Can you point out some references that deal with the obstacle problem for the heat equation?

$$(OP) \quad\begin{cases} \max\{\Delta u -\partial_t u, \varphi - u \} = 0 & \text{ in } (0,T)\times \mathbb{R}^n \\ u(0,\cdot) = \varphi(0,\cdot) & \text{ in } \mathbb{R}^n \end{cases}.$$

Works on elliptic obstacle problems appear to be much easier to find (see Wikipedia, for instance).

Since a bounty has been offered for this question, I'll write down what I feel is missing in the current (very nice) answer and that I'd like to see:

  • complete argument for the existence (with references too)
  • further details on the representation of solutions using the heat kernel
  • references about numerical analysis of the problem (and Matlab/Mathematica codes)
  • references on physical motivations for the problem.
  • 1
    $\begingroup$ Also en.wikipedia.org/wiki/Variational_inequality. What in particular do you want to know about this obstacle problem? $\endgroup$ – parsiad Jul 29 '17 at 4:59
  • $\begingroup$ @parsiad Techniques to prove uniqueness of strong solutions; if the unique strong solutions can be written using the heat kernel. $\endgroup$ – user108310 Jul 29 '17 at 10:04

I will get you started, but there are lots of blanks to fill. We are interested in the PDE \begin{align*} \min\left\{ -u_{t}+\Delta u,u-\varphi\right\} & =0 & \text{in }(0,T]\times\mathbb{R}^{n}\\ u(0,\cdot)-\varphi(0,\cdot) & =0 & \text{in }\mathbb{R}^{n} \end{align*} where $\varphi$ is a smooth function of polynomial growth.


Let $u^{0}$ be a classical solution of \begin{align*} -u_{t}^{0}+\Delta u^{0} & =0 & \text{in }(0,T]\times\mathbb{R}^{n}\\ u^{0}(0,\cdot)-\varphi(0,\cdot) & =0 & \text{in }\mathbb{R}^{n} \end{align*} that is unique in an appropriately picked space of functions of polynomial growth. Define inductively $u^{k}$ as a classical solution of \begin{align*} -u_{t}^{k}+\Delta u^{k}+k\min\left\{ u^{k-1}-\varphi,0\right\} & =0 & \text{in }(0,T]\times\mathbb{R}^{n}\\ u^{k}(0,\cdot)-\varphi(0,\cdot) & =0 & \text{in }\mathbb{R}^{n} \end{align*} that is unique in an appropriately picked space of functions of polynomial growth. Now you would have to show that you can pass to limits ($k\rightarrow\infty$) to obtain a solution of the original PDE. The limiting solution is not, in general, twice differentiable in space. But, you should probably be able to establish sufficient conditions for it to be a once differentiable viscosity solution. This technique is called a penalty method and is at least useful for establishing existence.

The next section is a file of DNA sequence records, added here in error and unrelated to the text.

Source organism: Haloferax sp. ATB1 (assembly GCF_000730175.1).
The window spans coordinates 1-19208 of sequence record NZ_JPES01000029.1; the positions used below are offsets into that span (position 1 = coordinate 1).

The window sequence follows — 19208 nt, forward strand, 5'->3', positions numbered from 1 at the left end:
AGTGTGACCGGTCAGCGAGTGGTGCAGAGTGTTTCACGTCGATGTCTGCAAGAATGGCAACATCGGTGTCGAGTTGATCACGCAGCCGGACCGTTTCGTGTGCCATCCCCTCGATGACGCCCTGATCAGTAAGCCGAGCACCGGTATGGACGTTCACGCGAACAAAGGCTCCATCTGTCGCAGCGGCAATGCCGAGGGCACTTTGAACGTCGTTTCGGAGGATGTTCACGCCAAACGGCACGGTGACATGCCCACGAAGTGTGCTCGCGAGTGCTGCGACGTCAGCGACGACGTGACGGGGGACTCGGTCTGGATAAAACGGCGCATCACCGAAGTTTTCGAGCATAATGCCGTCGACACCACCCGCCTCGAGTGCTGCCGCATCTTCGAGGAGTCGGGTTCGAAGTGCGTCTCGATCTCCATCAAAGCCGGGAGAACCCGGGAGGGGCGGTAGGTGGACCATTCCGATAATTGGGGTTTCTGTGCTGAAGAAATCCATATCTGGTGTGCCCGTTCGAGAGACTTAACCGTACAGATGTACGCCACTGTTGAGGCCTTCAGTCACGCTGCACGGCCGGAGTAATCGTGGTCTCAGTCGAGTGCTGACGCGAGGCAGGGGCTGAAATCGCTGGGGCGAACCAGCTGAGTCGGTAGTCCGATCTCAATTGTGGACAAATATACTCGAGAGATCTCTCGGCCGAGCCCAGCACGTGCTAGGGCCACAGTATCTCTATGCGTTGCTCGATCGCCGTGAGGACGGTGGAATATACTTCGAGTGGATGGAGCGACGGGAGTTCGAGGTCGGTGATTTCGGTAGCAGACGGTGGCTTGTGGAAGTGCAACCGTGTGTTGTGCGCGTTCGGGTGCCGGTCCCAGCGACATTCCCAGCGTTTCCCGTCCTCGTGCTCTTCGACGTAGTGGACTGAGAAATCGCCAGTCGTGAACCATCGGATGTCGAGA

Uniqueness can be handled in the space of viscosity solutions using a comparison principle argument. I wrote about this in an expository post, but I'm sure this is available in different forms elsewhere. The setting of the post proves uniqueness in the space of bounded functions, but you should be able to generalize the arguments.

Heat Kernel

You can use smooth pasting to write the solution with the heat kernel, but you will probably not be able to find a "nice expression" for the free boundary, as this is believed to be hard.


Van Moerbeke, Pierre. "On optimal stopping and free boundary problems." Archive for Rational Mechanics and Analysis 60.2 (1976): 101-148.

Pham, Huyên. "Optimal stopping, free boundary, and American option in a jump-diffusion model." Applied mathematics & optimization 35.2 (1997): 145-164.

  • $\begingroup$ This is a useful answer. Thank you. If you find some other references or information, don't hesitate to add them. $\endgroup$ – user108310 Jul 29 '17 at 20:14
  • $\begingroup$ Also, I've asked a related question (mathematica.stackexchange.com/questions/152491/…) to which you may be able to contribute. $\endgroup$ – user108310 Jul 29 '17 at 20:15
  • $\begingroup$ Do you have a reference for the statement "You can use smooth pasting to write the solution with the heat kernel"? $\endgroup$ – user108310 Jul 30 '17 at 12:40
  • $\begingroup$ For smooth pasting, see: Seydel, Rüdiger, and Rudiger Seydel. Tools for computational finance. Vol. 3. Berlin: Springer, 2006. The author deals with American options therein, but the technique works more broadly on appropriate $\varphi$. $\endgroup$ – parsiad Jul 30 '17 at 14:03
  • $\begingroup$ Thanks a lot. I'll check that book. Also, since a bounty has been offered for the question, I updated it writing down what I feel is missing and would like to see in addition. $\endgroup$ – user108310 Aug 2 '17 at 8:37

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